Review: Supernatural: Bobby Singer’s Guide to Hunting

Supernatural: Bobby Singer's Guide to Hunting
Supernatural: Bobby Singer’s Guide to Hunting by David Reed
My rating: 4 of 5 stars

Bobby Singer is my favorite character on Supernatural, so when I heard there was a book that was all about his life as a hunter, of course I had to read it. I devoured it faster than the tie-in novels, that for the most part have a tendency to be missing something that makes me feel like it could be set within the timeframe of the show. This book actually feels like an episode of Supernatural, and David Reed does an excellent job of capturing the voices of Bobby and Dean Winchester.

If you’re not already a fan of the show, you’re probably not going to get a lot out of this book. While the monster lore occupies as much space as Bobby’s tale does, its spotty, directly tied in with the show itself and assumes that you already know a good deal of the information from the show. That said, it is nice to have some of the show’s lore not only written down, but told from the perspective of one of the hunters. Within the book, Bobby covers monsters from odine, okami, werewolves, vampires, banshees, and demons, all the different garden varieties of them. It’s both informative and entertaining.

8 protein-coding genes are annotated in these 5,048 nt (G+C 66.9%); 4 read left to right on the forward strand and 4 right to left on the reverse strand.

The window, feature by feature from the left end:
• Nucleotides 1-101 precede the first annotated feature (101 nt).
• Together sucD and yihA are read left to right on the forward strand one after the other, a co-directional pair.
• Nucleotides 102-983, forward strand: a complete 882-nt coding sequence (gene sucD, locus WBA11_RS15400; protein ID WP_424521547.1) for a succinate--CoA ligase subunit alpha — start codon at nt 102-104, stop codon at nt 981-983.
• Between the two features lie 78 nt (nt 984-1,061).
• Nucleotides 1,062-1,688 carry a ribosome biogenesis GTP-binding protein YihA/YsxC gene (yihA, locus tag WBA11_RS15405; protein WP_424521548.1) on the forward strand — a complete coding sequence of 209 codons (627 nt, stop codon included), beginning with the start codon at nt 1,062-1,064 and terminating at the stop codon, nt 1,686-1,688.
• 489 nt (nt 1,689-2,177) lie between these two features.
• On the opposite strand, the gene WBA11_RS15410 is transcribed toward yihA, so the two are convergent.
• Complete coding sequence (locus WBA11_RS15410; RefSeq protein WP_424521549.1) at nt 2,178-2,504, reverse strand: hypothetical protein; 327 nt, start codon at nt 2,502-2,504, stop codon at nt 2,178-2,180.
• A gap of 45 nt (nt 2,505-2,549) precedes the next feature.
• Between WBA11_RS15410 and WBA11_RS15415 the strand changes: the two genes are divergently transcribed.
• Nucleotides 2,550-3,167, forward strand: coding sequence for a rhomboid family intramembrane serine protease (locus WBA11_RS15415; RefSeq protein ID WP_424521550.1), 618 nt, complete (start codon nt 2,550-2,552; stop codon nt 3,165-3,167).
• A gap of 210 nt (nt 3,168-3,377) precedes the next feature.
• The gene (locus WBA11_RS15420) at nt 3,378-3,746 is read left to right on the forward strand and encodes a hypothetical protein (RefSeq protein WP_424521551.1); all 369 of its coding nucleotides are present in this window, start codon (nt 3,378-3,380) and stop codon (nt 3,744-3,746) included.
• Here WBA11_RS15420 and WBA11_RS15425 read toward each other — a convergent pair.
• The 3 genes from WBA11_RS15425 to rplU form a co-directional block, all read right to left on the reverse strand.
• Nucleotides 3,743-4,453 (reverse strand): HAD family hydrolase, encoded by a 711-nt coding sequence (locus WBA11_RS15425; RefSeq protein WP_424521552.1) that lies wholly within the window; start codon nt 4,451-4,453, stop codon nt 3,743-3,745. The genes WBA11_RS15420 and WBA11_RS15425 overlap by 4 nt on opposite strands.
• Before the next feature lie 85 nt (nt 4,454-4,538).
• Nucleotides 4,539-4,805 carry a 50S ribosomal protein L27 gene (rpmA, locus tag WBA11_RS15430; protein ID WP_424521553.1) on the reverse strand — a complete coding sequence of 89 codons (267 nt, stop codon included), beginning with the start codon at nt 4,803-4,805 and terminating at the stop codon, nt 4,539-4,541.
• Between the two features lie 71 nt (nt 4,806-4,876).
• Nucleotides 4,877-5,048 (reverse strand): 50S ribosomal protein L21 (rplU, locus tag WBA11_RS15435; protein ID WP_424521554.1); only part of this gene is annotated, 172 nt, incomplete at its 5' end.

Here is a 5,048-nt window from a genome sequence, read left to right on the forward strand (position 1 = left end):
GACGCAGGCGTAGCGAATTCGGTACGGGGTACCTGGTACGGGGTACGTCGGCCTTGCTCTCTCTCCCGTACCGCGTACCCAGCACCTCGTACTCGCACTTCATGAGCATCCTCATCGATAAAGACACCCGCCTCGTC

Mixed in with the lore is the story of Bobby, and things that were only mentioned in the show. It starts with Karen and ends with Dean and Sam returning to him in Season 1. It’s the story of Bobby, from why he was a hunter, to how he learned to speak Japanese, to his falling out with Rufus. More than that, it’s a testament to how much Sam and Dean became his family. It’s an excellent companion piece to the Season 7 episode Death’s Door. If you are a fan of the show and more specifically, Bobby, I cannot recommend this book enough, despite it’s minor flaws.

Despite my love for this book, and my love for the show, I feel I do have to point out the few flaws it has to the die hard fans. First of all, the composition is terrible in places. At one point, the diagram was actually covering the words on the page. It wasn’t enough to make it entirely unreadable, but it should have been caught long before it went to print. More importantly, the narrative that frames Bobby’s back story does not fit into the show timeline. At all. I’ve studied it from all angles, and there is absolutely no way to fit it into the story, despite the fact that it reads so well like an actual episode. For instance, most people assumed it took place between My Heart Will Go On and Mommy Dearest which makes sense since they mention what Balthazar did and they are still on the hunt for Eve. However, in the chapter on Angels, Bobby mentions Angels are the only thing he knows of that can alter memories and he specifically mentions Castiel making Lisa and Ben forget about Dean. Which does not happen until Let it Bleed, a full two episodes after Mommy Dearest. Balls. Also, the book seems to contradict itself on whether or not Crowley is a demon. Chalk it up to Bobby just not knowing any differently, and the fact that the show doesn’t seem to know anymore. But that’s a story for a different day.

Time frame quibble aside, the book is well worth it for any fans of the show who love Bobby and want to learn more about his story.

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